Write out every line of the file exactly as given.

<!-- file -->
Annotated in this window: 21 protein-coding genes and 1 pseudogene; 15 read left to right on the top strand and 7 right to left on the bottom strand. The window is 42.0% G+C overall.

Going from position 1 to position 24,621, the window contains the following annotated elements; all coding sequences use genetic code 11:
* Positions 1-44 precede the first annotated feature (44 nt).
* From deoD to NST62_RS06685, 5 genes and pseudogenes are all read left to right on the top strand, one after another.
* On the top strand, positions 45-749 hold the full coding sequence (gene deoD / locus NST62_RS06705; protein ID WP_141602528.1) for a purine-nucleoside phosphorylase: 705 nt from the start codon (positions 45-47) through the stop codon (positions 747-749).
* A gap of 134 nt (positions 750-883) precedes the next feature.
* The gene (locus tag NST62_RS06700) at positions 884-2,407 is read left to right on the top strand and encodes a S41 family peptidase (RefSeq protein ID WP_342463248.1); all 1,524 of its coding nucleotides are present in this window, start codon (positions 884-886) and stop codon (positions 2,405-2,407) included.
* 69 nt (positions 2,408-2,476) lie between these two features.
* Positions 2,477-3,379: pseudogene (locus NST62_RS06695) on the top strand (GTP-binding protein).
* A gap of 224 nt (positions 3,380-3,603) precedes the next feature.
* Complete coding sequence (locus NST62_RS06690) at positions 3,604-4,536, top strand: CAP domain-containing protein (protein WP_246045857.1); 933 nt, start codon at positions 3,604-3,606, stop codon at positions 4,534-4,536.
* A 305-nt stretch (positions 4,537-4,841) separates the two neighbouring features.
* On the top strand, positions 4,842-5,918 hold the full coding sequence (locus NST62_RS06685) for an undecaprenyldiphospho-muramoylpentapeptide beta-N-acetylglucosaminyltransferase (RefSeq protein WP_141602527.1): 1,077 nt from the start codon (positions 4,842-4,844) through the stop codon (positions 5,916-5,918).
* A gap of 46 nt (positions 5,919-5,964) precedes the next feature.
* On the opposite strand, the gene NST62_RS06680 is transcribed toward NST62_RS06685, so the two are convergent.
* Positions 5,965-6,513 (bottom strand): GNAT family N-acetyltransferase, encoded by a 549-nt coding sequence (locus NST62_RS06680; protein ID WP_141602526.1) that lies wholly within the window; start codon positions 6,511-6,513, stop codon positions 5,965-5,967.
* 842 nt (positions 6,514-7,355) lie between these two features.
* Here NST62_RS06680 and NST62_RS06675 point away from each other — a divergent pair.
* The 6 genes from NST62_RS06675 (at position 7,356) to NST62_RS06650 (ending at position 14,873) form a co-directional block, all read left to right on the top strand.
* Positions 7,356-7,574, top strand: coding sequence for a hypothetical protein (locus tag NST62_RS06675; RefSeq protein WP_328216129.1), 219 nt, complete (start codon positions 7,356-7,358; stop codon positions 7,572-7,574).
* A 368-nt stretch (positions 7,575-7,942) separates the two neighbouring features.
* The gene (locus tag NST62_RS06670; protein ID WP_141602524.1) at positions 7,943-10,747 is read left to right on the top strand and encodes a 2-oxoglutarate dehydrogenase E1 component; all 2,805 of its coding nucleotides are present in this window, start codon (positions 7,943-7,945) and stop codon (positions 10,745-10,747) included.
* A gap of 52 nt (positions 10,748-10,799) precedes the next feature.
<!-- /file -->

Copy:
Annotated in this window: 21 protein-coding genes and 1 pseudogene; 15 read left to right on the top strand and 7 right to left on the bottom strand. The window is 42.0% G+C overall.

Going from position 1 to position 24,621, the window contains the following annotated elements; all coding sequences use genetic code 11:
* Positions 1-44 precede the first annotated feature (44 nt).
* From deoD to NST62_RS06685, 5 genes and pseudogenes are all read left to right on the top strand, one after another.
* On the top strand, positions 45-749 hold the full coding sequence (gene deoD / locus NST62_RS06705; protein ID WP_141602528.1) for a purine-nucleoside phosphorylase: 705 nt from the start codon (positions 45-47) through the stop codon (positions 747-749).
* A gap of 134 nt (positions 750-883) precedes the next feature.
* The gene (locus tag NST62_RS06700) at positions 884-2,407 is read left to right on the top strand and encodes a S41 family peptidase (RefSeq protein ID WP_342463248.1); all 1,524 of its coding nucleotides are present in this window, start codon (positions 884-886) and stop codon (positions 2,405-2,407) included.
* 69 nt (positions 2,408-2,476) lie between these two features.
* Positions 2,477-3,379: pseudogene (locus NST62_RS06695) on the top strand (GTP-binding protein).
* A gap of 224 nt (positions 3,380-3,603) precedes the next feature.
* Complete coding sequence (locus NST62_RS06690) at positions 3,604-4,536, top strand: CAP domain-containing protein (protein WP_246045857.1); 933 nt, start codon at positions 3,604-3,606, stop codon at positions 4,534-4,536.
* A 305-nt stretch (positions 4,537-4,841) separates the two neighbouring features.
* On the top strand, positions 4,842-5,918 hold the full coding sequence (locus NST62_RS06685) for an undecaprenyldiphospho-muramoylpentapeptide beta-N-acetylglucosaminyltransferase (RefSeq protein WP_141602527.1): 1,077 nt from the start codon (positions 4,842-4,844) through the stop codon (positions 5,916-5,918).
* A gap of 46 nt (positions 5,919-5,964) precedes the next feature.
* On the opposite strand, the gene NST62_RS06680 is transcribed toward NST62_RS06685, so the two are convergent.
* Positions 5,965-6,513 (bottom strand): GNAT family N-acetyltransferase, encoded by a 549-nt coding sequence (locus NST62_RS06680; protein ID WP_141602526.1) that lies wholly within the window; start codon positions 6,511-6,513, stop codon positions 5,965-5,967.
* 842 nt (positions 6,514-7,355) lie between these two features.
* Here NST62_RS06680 and NST62_RS06675 point away from each other — a divergent pair.
* The 6 genes from NST62_RS06675 (at position 7,356) to NST62_RS06650 (ending at position 14,873) form a co-directional block, all read left to right on the top strand.
* Positions 7,356-7,574, top strand: coding sequence for a hypothetical protein (locus tag NST62_RS06675; RefSeq protein WP_328216129.1), 219 nt, complete (start codon positions 7,356-7,358; stop codon positions 7,572-7,574).
* A 368-nt stretch (positions 7,575-7,942) separates the two neighbouring features.
* The gene (locus tag NST62_RS06670; protein ID WP_141602524.1) at positions 7,943-10,747 is read left to right on the top strand and encodes a 2-oxoglutarate dehydrogenase E1 component; all 2,805 of its coding nucleotides are present in this window, start codon (positions 7,943-7,945) and stop codon (positions 10,745-10,747) included.
* A gap of 52 nt (positions 10,748-10,799) precedes the next feature.